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Unraveling biofilm matrix composition, architecture, and function


Bacteria are essential to life as we know it and colonize and thrive in astonishing environments, ranging from within the human host to the acidic microbial mats in Yellowstone and industrial oil pipelines. The propensity for bacteria to form multicellular communities termed biofilms far exceeds the tendency to persist in suspension. Bacteria secrete and surround themselves with molecular polymers as building materials to enmesh and protect resident bacteria in slime-like assemblies. The PI?s recent work revealed the assembly of extraordinary mechanically robust basket-like architectures surrounding E. coli cells in biofilms and led to the discovery of a new chemical structure never before observed in nature within these baskets. Cellulose is the most abundant biopolymer on Earth, present in the cell walls of plants and trees, leading to wood, paper, and cotton products. Other industries also employ methods to modify standard cellulose through synthetic routes for desirable properties and are used as food additives and in membrane and biotechnology applications. E. coli produces its own uniquely modified form of cellulose with phosphoethanolamine groups through newly defined molecular machinery. This project tackles crucial questions involving nature?s phosphoethanolamine (pEtN) cellulose: its modification patterning, its physical properties and potential for application in new industrial materials, and the molecular basis for the assembly of the full polysaccharide-protein nanocomposite structures. This project will fuel new research directions with implications for bacterial physiology; glycobiology; and industrial applications including the production of new materials and uses in renewable energy. The PI communicates scientific concepts and discoveries through scientific and educational research articles targeted to broad audiences. This project will train undergraduate and graduate students, particularly those from groups under-represented in STEM. The PI is designing coursework changes to introduce more quantitative concepts and hands-on course-based undergraduate research experiences (CUREs) into undergraduate chemistry courses.<br/><br/><br/>This project will integrate biochemical analysis with characterization of polymer strength and materials properties, electron microscopy, fluorescence microscopy, solid-state NMR spectroscopy and mass spectrometry to: (1) deliver a fundamental understanding of the molecular patterning and physical properties of the zwitterionic phosphoethanolamine cellulose; (2) determine the influence of the cellulose modification on the Velcro-like association of curli at the bacterial cell surface; (3) define atomic-level parameters corresponding to molecular interactions between curli and pEtN cellulose in native bacterial composites in situ and highly tuned complexes formed in vitro. In addition to revealing the fundamental chemical principles underlying biofilm matrix assemblies, the work will introduce new methods for the production of pEtN cellulose and isotopically labeled matrix materials, and provide unprecedented atomic- level analysis of insoluble matrix materials that pose a challenge to analysis by conventional methods. The project may serve to reveal a new paradigm for understanding the molecular basis of other amyloid- polysaccharide interactions, prevalent not only in microorganisms but also in eukaryotic cell systems and should inspire the search for alternately modified celluloses and polysaccharides. This project is supported by the Molecular Biophysics Cluster of the Molecular and Cellular Biosciences Division in the Directorate for Biological Sciences.<br/><br/>This award reflects NSF's statutory mission and has been deemed worthy of support through evaluation using the Foundation's intellectual merit and broader impacts review criteria.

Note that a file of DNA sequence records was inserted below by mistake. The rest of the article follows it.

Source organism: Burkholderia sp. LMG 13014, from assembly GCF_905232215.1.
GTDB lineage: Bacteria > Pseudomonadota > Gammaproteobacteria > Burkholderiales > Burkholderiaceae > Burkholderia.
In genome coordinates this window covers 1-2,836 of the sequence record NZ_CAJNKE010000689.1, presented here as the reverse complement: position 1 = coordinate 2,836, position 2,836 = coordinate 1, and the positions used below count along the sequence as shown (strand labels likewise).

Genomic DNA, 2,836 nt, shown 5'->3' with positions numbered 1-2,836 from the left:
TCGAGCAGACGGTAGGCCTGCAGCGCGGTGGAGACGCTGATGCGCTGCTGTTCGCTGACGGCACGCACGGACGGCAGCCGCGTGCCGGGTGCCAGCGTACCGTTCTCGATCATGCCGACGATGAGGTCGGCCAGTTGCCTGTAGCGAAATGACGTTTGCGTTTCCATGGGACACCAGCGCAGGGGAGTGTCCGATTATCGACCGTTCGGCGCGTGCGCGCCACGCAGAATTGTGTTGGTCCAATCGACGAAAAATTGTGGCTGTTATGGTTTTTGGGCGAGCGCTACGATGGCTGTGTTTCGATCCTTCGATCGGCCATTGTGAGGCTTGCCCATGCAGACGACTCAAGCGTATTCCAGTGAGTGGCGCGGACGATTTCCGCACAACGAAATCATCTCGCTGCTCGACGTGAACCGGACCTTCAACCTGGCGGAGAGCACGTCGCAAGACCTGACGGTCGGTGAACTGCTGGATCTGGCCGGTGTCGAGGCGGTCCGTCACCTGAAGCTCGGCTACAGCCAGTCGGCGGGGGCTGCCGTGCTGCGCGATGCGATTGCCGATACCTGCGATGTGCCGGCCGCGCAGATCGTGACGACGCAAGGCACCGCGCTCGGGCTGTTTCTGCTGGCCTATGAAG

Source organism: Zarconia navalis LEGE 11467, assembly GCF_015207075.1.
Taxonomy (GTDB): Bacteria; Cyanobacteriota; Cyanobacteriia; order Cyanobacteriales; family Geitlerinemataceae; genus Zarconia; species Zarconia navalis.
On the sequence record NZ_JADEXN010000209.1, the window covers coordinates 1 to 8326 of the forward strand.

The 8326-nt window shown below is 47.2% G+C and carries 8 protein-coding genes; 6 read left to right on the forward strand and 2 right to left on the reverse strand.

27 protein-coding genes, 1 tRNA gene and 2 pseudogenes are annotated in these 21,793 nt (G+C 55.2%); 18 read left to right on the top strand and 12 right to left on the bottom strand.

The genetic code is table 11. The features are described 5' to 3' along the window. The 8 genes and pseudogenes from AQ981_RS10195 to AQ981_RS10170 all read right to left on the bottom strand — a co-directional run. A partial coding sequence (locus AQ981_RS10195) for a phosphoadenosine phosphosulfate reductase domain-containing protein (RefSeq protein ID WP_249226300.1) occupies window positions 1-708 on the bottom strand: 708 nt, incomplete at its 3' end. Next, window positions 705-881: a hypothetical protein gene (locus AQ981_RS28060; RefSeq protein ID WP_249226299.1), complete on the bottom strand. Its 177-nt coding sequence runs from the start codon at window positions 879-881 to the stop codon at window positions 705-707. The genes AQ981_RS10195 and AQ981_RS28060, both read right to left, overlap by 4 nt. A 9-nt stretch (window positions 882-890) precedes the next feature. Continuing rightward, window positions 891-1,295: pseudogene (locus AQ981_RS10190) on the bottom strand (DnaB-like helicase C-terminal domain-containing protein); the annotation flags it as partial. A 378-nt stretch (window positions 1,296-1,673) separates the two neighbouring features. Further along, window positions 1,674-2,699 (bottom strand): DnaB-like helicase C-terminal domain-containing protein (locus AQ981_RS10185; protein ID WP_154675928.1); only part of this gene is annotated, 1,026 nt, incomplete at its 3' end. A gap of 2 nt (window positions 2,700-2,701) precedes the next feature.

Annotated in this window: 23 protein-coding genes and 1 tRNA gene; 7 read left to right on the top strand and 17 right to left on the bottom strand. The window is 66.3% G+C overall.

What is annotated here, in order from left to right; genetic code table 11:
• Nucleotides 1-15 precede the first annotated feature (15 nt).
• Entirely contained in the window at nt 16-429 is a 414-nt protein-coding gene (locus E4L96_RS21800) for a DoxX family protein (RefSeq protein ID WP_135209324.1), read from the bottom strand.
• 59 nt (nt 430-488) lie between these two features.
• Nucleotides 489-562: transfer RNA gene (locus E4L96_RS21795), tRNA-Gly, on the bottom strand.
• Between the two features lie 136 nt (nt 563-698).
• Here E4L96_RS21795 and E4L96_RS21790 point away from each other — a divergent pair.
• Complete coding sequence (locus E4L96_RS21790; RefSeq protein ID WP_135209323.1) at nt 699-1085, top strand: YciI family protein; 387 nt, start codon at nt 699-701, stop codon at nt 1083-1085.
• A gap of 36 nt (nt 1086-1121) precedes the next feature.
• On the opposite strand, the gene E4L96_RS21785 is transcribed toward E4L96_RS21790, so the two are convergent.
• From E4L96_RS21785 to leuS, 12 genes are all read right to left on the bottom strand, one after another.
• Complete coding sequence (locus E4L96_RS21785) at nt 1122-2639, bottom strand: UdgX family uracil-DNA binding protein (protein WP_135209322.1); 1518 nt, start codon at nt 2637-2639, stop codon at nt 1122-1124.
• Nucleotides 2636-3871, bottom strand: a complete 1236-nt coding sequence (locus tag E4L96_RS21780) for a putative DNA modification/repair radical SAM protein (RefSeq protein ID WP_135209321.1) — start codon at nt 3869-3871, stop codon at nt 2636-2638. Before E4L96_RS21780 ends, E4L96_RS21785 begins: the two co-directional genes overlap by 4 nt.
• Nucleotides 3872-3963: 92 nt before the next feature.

Lynette Cegelski
Stanford University
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